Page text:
(5) . In the collection of information for criminal tax enforcement purposes it is impossible to determine in advance what information is accurate, relevant, timely, and complete. With the passage of time, seemingly irrelevant or untimely information may acquire new significance as further investigation brings new details to light. Furthermore, the accuracy of such information can often only be determined in a court of law. The restrictions of subsection (e)(5) would restrict the ability of government attorneys in exercising their judgment in reporting on information and investigations and impede the development of criminal tax information and related data necessary for effective law enforcement.
(10)
(e)
(8) . The individual notice requirements of subsection (e)(8) could present a serious impediment to law enforcement as this could interfere with the ability to issue warrants or subpoenas and could reveal investigative techniques, procedures, or evidence.
(11)
(f) . Procedures for notice to an individual pursuant to subsection (f)(1) as to the existence of records pertaining to him dealing with an actual or potential criminal tax, civil tax, or regulatory investigation or prosecution must be exempted because such notice to an individual would be detrimental to the successful conduct and/or completion or an investigation or prosecution pending or future. In addition, mere notice of the fact of an investigation could inform the subject or others that their activities are under or may become the subject of an investigation and could enable the subjects to avoid detection or apprehension, to influence witnesses improperly, to destroy evidence, or to fabricate testimony.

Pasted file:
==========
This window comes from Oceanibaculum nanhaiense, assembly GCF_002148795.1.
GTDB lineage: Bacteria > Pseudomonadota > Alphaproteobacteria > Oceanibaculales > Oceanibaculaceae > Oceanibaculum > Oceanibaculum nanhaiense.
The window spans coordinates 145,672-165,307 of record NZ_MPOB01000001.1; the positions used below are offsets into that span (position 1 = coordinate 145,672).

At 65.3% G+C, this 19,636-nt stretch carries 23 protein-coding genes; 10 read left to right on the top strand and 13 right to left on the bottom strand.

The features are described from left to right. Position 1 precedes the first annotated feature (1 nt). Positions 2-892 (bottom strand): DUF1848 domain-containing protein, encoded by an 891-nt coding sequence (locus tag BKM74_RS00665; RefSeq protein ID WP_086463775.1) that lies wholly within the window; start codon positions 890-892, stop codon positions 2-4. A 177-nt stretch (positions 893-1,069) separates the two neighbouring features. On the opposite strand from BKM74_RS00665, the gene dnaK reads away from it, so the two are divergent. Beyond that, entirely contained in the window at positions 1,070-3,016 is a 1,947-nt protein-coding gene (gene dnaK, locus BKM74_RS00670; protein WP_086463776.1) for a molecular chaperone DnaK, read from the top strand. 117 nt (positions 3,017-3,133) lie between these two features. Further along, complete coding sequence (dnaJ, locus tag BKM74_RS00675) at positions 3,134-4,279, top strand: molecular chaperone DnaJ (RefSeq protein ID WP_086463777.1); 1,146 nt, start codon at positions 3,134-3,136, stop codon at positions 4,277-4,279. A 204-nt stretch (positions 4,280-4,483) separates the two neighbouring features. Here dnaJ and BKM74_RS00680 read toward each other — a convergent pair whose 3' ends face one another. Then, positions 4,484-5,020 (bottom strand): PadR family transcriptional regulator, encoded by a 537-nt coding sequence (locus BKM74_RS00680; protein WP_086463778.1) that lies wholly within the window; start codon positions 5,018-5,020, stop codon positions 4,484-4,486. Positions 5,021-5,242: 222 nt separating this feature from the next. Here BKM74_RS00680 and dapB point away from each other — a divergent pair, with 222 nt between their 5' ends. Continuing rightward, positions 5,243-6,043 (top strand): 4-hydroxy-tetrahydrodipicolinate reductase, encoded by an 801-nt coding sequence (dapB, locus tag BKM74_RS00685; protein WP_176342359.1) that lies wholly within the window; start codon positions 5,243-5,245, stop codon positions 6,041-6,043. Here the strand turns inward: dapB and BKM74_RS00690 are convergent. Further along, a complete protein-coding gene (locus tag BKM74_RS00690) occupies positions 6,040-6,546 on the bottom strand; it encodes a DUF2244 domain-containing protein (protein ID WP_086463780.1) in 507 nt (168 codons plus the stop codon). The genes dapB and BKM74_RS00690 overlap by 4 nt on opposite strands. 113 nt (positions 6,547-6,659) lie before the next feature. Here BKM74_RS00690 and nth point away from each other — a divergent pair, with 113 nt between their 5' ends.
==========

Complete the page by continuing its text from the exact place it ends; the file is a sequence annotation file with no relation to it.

Since an exemption is being claimed for subsection (d) of the Act (Access to Records) the rules required pursuant to subsection (f) (2) through (5) are inapplicable to these systems of records to the extent that these systems of records are exempted from subsection (d).
(12)
(g) . Since an exemption is being claimed for subsections (d) (Access to Records) and (f) (Agency Rules) this section is inapplicable, and is exempted for the reasons set forth for those subsections, to the extent that these systems of records are exempted from subsections (d) and (f).
(c) The following system of records is exempted pursuant to the provisions of 5 U.S.C. 552a(k)(2) from subsections (c)(3), (d)(1), (d)(2), (d)(3), (d)(4), (e)(1), (e)(4)(G, (e)(4)(H, (e)(4)(I) and (f) of 5 U.S.C. 552a:
(1) Tax Division Central Classification Cards, Index Docket Cards, and Associated Records—Civil Tax Cases (JUSTICE/TAX-002)—Limited Access.